Transmitted by the bite of Anopheles mosquitoes, Plasmodium parasites are responsible for hundreds of millions of clinical malaria cases and more than a million deaths every year. The Institute for Disease Modeling is committed to supporting data-driven malaria control and elimination efforts through our research. Whether through statistical analyses on surveillance data or the application of our individual-based stochastic model of malaria transmission, our team is focused on understanding what combination of tools is necessary and sufficient to interrupt transmission, what are the dynamics of the human infectious reservoir after transmission is interrupted, and what are the impacts of introducing new interventions.
IDM’s malaria team is an active member of the Malaria Modeling Consortium.
Currently in development, there are vaccines that protect humans from acquiring infections, prevent transmission back to mosquitoes, and reduce the severity of disease manifestations. Our research explores the role of present and future vaccine candidates in reducing the burden of malaria morbidity and mortality, and as part of multi-intervention campaigns, increasing the probability of elimination in different settings. Recent work has focused on understanding the efficacy and waning profile of the RTS,S/AS01 vaccine candidate towards estimating the most cost-effective settings for deployment.
Antimalarial Drug Campaigns
Artemisinin-based combination therapies can reduce transmission when widely distributed in a campaign setting. Modeling mass antimalarial campaigns can elucidate how to most effectively deploy drug interventions and quantitatively compare the effects of cure, prophylaxis, and transmission-blocking elements in suppressing parasite prevalence. Recent work has applied age- and weight-dependent drug pharmacokinetics in the EMOD model to address the importance of diagnostic threshold, campaign timing, drug compliance, and population coverage.
The intensity of malaria transmission is often quite focal, with exposure to infectious bites varying by an order of magnitude over just kilometers. Because the task of eliminating malaria from a region requires not just the interruption of local transmission but also the prevention of reimportation, it is critical to understand the spatial patterns of heterogeneous exposure, population mobility, and accessibility. Together with our partners at PATH MACEPA and the Zambian National Malaria Control Program, we continue to analyze the operational effectiveness of ongoing large-scale antimalarial drug campaigns in Southern Zambia. Using a spatial model of the region, we have projected the impact of switching to alternative drugs and distribution modes.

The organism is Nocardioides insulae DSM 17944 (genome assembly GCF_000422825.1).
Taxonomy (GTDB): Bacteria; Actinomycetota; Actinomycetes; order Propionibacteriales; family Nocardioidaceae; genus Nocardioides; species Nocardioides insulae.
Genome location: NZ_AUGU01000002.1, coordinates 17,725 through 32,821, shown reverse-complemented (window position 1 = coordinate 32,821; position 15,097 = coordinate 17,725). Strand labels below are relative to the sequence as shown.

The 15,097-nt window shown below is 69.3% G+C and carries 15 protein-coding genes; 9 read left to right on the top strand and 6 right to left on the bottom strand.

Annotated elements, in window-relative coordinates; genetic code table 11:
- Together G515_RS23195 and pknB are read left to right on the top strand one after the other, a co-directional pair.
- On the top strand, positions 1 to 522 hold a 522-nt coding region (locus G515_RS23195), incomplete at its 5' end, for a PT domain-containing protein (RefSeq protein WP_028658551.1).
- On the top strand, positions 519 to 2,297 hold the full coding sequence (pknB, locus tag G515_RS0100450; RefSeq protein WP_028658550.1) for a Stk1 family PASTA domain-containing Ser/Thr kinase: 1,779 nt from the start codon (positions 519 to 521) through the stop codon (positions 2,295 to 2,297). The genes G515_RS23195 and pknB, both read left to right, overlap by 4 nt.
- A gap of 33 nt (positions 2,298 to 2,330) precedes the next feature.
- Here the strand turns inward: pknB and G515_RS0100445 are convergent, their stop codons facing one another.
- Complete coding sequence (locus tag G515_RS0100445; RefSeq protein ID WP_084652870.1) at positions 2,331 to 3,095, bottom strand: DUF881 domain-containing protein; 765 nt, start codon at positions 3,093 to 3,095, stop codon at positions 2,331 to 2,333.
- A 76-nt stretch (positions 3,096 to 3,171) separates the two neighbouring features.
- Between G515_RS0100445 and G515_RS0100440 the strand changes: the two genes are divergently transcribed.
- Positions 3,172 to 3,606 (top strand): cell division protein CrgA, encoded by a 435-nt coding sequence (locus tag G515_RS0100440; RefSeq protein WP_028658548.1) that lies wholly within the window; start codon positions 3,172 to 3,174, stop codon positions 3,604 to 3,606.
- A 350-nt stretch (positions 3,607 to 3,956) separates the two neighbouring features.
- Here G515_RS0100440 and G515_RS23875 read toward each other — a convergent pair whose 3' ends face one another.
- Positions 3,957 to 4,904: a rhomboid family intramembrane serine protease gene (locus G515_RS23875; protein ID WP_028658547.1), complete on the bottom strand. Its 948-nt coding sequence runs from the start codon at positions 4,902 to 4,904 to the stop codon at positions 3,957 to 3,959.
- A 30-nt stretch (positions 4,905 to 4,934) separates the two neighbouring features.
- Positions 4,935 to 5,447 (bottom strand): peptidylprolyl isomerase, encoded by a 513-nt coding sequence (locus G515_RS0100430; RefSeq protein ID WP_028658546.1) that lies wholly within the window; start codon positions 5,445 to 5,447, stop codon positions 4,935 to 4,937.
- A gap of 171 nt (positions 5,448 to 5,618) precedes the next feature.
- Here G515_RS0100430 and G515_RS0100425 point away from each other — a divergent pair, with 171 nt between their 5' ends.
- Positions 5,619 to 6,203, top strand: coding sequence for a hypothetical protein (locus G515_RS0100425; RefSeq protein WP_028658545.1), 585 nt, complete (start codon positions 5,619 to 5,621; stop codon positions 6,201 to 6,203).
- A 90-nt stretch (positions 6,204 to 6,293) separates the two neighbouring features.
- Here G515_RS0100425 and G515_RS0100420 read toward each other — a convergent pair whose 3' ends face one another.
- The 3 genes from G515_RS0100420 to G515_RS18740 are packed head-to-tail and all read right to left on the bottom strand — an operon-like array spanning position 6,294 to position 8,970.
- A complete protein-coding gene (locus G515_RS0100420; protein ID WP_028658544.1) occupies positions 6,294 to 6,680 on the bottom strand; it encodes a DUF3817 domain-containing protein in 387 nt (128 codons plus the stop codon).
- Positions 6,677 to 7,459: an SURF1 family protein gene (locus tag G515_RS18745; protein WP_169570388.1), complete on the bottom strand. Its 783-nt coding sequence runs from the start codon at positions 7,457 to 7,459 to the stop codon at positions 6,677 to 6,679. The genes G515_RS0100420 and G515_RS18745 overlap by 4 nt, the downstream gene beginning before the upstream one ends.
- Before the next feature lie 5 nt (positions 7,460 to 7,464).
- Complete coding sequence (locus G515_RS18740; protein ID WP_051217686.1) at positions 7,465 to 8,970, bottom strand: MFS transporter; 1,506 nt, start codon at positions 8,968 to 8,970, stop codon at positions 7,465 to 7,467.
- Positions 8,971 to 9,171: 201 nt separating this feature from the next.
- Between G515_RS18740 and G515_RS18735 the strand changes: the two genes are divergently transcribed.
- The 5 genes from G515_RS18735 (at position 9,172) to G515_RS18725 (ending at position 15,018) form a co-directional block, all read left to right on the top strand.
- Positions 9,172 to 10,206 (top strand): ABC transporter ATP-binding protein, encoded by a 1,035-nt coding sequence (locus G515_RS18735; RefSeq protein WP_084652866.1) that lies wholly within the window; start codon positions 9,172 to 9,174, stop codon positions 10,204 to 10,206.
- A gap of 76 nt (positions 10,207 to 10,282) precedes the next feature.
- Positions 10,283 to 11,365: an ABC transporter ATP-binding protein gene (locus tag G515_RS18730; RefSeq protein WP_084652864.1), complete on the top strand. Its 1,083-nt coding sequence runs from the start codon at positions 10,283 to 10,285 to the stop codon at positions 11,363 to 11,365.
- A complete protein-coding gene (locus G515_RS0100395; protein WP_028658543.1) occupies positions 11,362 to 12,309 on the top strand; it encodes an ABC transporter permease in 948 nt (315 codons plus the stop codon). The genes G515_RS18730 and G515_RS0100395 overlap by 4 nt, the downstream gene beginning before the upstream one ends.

The genetic signature of malaria parasites encodes the transmission history of the population from which they are sampled -- whether it is emerging drug resistance, a recent population bottleneck, or distinguishing imported cases from local transmission. We have combined the EMOD transmission model with the genetic dynamics of parasite strain generation through sexual recombination of distinct gametocytes in the mosquito midgut. Recent work has compared the predictions of our epidemiological modeling to the population-genetics signatures observed in Senegal during a period of falling-then-rebounding transmission.